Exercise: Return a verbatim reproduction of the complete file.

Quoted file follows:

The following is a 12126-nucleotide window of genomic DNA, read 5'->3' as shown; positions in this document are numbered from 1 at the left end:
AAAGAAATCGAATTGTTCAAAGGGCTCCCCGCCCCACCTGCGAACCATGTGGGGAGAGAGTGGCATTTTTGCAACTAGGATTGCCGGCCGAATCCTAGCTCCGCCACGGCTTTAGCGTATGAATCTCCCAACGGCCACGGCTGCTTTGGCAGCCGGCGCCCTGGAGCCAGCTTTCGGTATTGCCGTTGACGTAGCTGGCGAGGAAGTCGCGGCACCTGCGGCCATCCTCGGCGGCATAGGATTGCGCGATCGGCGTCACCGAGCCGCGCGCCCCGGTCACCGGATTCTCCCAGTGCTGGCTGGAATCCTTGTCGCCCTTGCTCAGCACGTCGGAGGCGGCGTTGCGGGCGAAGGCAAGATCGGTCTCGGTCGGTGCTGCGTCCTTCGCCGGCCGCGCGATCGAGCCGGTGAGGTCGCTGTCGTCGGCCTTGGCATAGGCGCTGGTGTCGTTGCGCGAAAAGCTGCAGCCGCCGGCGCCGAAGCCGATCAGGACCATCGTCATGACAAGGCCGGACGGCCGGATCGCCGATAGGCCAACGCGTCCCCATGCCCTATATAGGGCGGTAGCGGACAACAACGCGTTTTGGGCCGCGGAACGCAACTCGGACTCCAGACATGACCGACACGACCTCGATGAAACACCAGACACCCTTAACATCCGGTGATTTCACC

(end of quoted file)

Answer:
The following is a 12126-nucleotide window of genomic DNA, read 5'->3' as shown; positions in this document are numbered from 1 at the left end:
AAAGAAATCGAATTGTTCAAAGGGCTCCCCGCCCCACCTGCGAACCATGTGGGGAGAGAGTGGCATTTTTGCAACTAGGATTGCCGGCCGAATCCTAGCTCCGCCACGGCTTTAGCGTATGAATCTCCCAACGGCCACGGCTGCTTTGGCAGCCGGCGCCCTGGAGCCAGCTTTCGGTATTGCCGTTGACGTAGCTGGCGAGGAAGTCGCGGCACCTGCGGCCATCCTCGGCGGCATAGGATTGCGCGATCGGCGTCACCGAGCCGCGCGCCCCGGTCACCGGATTCTCCCAGTGCTGGCTGGAATCCTTGTCGCCCTTGCTCAGCACGTCGGAGGCGGCGTTGCGGGCGAAGGCAAGATCGGTCTCGGTCGGTGCTGCGTCCTTCGCCGGCCGCGCGATCGAGCCGGTGAGGTCGCTGTCGTCGGCCTTGGCATAGGCGCTGGTGTCGTTGCGCGAAAAGCTGCAGCCGCCGGCGCCGAAGCCGATCAGGACCATCGTCATGACAAGGCCGGACGGCCGGATCGCCGATAGGCCAACGCGTCCCCATGCCCTATATAGGGCGGTAGCGGACAACAACGCGTTTTGGGCCGCGGAACGCAACTCGGACTCCAGACATGACCGACACGACCTCGATGAAACACCAGACACCCTTAACATCCGGTGATTTCACC